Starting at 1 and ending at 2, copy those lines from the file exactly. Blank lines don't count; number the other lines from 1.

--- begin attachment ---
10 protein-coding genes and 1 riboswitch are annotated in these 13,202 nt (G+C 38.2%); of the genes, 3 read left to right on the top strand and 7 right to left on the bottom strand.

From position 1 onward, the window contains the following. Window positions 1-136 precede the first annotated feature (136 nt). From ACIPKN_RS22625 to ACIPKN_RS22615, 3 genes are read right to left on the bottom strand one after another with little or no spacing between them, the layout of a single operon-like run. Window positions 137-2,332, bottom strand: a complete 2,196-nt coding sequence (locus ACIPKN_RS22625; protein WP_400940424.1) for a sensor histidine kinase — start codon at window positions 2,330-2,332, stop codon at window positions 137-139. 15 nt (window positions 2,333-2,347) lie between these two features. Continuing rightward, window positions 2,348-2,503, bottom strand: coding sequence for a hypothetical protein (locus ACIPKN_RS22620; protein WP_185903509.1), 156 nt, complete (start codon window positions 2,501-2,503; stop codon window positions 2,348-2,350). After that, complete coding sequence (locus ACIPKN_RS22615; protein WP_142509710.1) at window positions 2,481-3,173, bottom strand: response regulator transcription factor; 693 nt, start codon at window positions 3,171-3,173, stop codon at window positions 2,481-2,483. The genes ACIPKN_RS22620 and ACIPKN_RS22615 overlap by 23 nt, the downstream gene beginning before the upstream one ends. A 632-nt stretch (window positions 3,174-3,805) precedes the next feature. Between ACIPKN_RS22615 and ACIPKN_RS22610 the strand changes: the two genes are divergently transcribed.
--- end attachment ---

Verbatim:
10 protein-coding genes and 1 riboswitch are annotated in these 13,202 nt (G+C 38.2%); of the genes, 3 read left to right on the top strand and 7 right to left on the bottom strand.

From position 1 onward, the window contains the following. Window positions 1-136 precede the first annotated feature (136 nt). From ACIPKN_RS22625 to ACIPKN_RS22615, 3 genes are read right to left on the bottom strand one after another with little or no spacing between them, the layout of a single operon-like run. Window positions 137-2,332, bottom strand: a complete 2,196-nt coding sequence (locus ACIPKN_RS22625; protein WP_400940424.1) for a sensor histidine kinase — start codon at window positions 2,330-2,332, stop codon at window positions 137-139. 15 nt (window positions 2,333-2,347) lie between these two features. Continuing rightward, window positions 2,348-2,503, bottom strand: coding sequence for a hypothetical protein (locus ACIPKN_RS22620; protein WP_185903509.1), 156 nt, complete (start codon window positions 2,501-2,503; stop codon window positions 2,348-2,350). After that, complete coding sequence (locus ACIPKN_RS22615; protein WP_142509710.1) at window positions 2,481-3,173, bottom strand: response regulator transcription factor; 693 nt, start codon at window positions 3,171-3,173, stop codon at window positions 2,481-2,483. The genes ACIPKN_RS22620 and ACIPKN_RS22615 overlap by 23 nt, the downstream gene beginning before the upstream one ends. A 632-nt stretch (window positions 3,174-3,805) precedes the next feature. Between ACIPKN_RS22615 and ACIPKN_RS22610 the strand changes: the two genes are divergently transcribed.